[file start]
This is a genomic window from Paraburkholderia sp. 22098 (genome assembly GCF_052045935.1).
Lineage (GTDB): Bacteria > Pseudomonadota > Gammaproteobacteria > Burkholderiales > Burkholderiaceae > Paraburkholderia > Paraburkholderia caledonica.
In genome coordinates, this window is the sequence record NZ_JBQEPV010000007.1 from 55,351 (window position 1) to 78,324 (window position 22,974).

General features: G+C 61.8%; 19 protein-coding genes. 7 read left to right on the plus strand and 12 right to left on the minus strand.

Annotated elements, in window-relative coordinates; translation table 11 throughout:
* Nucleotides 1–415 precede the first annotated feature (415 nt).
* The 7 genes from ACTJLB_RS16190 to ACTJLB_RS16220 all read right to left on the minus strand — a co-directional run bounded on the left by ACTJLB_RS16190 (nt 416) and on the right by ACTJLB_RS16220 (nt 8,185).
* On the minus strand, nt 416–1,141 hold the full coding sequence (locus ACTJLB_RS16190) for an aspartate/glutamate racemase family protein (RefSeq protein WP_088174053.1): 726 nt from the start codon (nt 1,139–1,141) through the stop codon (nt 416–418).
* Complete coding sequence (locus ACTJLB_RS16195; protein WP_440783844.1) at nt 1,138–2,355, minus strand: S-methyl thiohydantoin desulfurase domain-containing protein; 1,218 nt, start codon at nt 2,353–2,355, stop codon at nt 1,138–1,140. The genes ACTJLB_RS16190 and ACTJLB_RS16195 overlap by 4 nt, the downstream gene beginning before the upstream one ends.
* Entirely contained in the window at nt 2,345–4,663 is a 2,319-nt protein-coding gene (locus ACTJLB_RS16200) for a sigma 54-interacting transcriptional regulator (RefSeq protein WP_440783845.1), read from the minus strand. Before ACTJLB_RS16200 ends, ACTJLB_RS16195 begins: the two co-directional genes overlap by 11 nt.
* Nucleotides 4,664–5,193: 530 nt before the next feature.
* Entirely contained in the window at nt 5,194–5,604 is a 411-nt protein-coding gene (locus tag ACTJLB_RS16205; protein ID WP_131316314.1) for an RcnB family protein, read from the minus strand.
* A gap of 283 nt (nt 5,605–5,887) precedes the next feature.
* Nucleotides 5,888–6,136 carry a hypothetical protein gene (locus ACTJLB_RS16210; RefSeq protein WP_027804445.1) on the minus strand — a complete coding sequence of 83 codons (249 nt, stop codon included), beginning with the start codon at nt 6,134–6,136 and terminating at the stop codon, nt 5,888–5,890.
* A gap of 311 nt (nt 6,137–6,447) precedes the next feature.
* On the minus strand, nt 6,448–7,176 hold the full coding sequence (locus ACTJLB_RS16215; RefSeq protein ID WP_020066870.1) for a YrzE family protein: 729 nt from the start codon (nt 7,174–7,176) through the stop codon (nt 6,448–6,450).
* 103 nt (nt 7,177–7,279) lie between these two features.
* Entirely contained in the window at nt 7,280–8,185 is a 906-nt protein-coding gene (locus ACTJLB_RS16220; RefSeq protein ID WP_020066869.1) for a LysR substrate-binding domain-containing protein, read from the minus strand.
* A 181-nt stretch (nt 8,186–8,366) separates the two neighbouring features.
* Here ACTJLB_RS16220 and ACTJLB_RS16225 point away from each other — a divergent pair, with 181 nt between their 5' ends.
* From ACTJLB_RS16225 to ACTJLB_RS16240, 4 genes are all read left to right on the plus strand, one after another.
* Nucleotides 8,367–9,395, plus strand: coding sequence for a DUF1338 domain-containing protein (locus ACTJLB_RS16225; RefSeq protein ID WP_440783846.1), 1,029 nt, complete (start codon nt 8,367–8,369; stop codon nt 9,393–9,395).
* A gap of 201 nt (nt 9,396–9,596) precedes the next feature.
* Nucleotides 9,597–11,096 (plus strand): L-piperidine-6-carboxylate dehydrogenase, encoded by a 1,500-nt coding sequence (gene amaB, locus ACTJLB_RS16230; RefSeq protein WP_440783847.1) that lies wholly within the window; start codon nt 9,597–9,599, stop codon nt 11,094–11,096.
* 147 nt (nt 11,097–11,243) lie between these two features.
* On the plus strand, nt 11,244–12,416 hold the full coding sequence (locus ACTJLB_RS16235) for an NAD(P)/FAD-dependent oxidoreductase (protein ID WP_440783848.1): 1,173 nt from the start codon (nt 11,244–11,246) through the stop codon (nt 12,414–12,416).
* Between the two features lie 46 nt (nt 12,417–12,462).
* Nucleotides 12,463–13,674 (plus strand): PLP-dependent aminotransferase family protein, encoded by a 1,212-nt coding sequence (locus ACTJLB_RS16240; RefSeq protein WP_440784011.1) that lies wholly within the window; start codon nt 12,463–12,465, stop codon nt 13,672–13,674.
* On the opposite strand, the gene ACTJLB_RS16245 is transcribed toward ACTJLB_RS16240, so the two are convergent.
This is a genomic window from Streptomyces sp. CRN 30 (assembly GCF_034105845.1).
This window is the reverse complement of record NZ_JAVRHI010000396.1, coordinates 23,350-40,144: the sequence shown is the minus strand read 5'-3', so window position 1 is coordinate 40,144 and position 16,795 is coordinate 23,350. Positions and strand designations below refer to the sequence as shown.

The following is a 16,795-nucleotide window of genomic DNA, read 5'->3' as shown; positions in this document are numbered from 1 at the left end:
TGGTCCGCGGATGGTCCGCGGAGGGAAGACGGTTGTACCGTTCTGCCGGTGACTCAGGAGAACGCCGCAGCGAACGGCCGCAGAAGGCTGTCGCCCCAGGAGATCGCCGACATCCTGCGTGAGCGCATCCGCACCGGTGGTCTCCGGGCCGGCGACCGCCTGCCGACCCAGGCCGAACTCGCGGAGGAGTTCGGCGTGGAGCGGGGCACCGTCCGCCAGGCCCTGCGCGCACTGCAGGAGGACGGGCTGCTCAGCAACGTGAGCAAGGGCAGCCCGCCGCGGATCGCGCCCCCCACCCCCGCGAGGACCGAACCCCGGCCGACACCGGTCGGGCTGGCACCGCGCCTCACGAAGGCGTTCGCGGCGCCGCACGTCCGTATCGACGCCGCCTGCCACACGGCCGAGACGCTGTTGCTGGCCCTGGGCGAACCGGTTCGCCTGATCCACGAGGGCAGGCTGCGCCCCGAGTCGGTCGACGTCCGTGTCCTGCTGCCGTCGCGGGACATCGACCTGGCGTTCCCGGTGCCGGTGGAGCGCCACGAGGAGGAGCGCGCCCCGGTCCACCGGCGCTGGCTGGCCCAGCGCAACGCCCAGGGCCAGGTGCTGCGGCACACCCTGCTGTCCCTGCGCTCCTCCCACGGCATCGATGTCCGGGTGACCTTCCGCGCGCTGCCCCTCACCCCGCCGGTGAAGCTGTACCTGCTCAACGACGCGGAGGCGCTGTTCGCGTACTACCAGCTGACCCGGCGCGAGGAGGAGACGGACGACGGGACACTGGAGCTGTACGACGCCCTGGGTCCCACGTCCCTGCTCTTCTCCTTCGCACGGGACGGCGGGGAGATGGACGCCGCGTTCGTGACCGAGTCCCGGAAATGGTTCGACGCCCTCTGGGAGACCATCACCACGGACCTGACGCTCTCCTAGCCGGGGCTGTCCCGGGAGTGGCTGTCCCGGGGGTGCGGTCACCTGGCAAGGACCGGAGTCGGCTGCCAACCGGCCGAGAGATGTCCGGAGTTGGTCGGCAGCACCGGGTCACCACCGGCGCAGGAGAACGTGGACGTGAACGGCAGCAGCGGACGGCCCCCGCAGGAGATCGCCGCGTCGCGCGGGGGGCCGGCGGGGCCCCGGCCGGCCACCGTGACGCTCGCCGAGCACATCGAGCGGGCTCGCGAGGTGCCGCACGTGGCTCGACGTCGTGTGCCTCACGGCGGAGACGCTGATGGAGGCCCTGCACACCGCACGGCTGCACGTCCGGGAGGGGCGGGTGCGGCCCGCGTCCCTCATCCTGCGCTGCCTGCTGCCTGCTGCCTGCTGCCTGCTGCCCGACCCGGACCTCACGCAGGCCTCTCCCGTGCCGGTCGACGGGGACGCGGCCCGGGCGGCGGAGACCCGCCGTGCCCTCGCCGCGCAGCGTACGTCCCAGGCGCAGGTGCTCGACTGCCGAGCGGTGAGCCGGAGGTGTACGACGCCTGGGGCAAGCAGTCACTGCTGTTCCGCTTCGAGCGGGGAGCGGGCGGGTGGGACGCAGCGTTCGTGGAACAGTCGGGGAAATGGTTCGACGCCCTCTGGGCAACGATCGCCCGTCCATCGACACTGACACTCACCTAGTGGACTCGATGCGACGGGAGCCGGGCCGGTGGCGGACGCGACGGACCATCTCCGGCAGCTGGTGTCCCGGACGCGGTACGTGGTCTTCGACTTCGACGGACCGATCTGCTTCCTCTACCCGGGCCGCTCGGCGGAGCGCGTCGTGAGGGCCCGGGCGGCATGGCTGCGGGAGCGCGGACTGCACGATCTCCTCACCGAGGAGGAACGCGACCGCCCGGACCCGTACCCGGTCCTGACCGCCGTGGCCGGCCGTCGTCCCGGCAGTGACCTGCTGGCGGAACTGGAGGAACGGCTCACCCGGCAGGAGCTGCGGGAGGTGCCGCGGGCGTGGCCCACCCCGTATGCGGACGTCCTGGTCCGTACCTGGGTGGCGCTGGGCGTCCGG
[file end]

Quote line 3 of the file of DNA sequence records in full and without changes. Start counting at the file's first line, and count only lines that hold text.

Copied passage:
In genome coordinates, this window is the sequence record NZ_JBQEPV010000007.1 from 55,351 (window position 1) to 78,324 (window position 22,974).